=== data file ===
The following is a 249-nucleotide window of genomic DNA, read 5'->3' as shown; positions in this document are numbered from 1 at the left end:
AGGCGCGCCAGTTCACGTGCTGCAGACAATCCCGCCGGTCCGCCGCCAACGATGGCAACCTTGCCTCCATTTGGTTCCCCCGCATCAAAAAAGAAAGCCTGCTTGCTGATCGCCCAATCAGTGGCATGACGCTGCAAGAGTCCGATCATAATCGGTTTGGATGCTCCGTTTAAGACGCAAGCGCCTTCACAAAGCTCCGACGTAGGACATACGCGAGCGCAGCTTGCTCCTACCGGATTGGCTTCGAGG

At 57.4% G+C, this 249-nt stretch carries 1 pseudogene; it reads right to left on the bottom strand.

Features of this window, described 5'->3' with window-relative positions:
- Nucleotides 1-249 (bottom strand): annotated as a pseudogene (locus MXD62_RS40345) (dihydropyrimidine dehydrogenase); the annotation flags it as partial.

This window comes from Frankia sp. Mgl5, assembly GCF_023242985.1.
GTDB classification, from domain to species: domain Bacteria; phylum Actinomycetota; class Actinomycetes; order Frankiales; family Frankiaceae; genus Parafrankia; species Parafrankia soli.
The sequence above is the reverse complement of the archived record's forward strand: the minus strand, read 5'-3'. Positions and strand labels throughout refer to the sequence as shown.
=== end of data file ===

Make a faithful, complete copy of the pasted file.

The following is a 249-nucleotide window of genomic DNA, read 5'->3' as shown; positions in this document are numbered from 1 at the left end:
AGGCGCGCCAGTTCACGTGCTGCAGACAATCCCGCCGGTCCGCCGCCAACGATGGCAACCTTGCCTCCATTTGGTTCCCCCGCATCAAAAAAGAAAGCCTGCTTGCTGATCGCCCAATCAGTGGCATGACGCTGCAAGAGTCCGATCATAATCGGTTTGGATGCTCCGTTTAAGACGCAAGCGCCTTCACAAAGCTCCGACGTAGGACATACGCGAGCGCAGCTTGCTCCTACCGGATTGGCTTCGAGG

At 57.4% G+C, this 249-nt stretch carries 1 pseudogene; it reads right to left on the bottom strand.

Features of this window, described 5'->3' with window-relative positions:
- Nucleotides 1-249 (bottom strand): annotated as a pseudogene (locus MXD62_RS40345) (dihydropyrimidine dehydrogenase); the annotation flags it as partial.

This window comes from Frankia sp. Mgl5, assembly GCF_023242985.1.
GTDB classification, from domain to species: domain Bacteria; phylum Actinomycetota; class Actinomycetes; order Frankiales; family Frankiaceae; genus Parafrankia; species Parafrankia soli.
The sequence above is the reverse complement of the archived record's forward strand: the minus strand, read 5'-3'. Positions and strand labels throughout refer to the sequence as shown.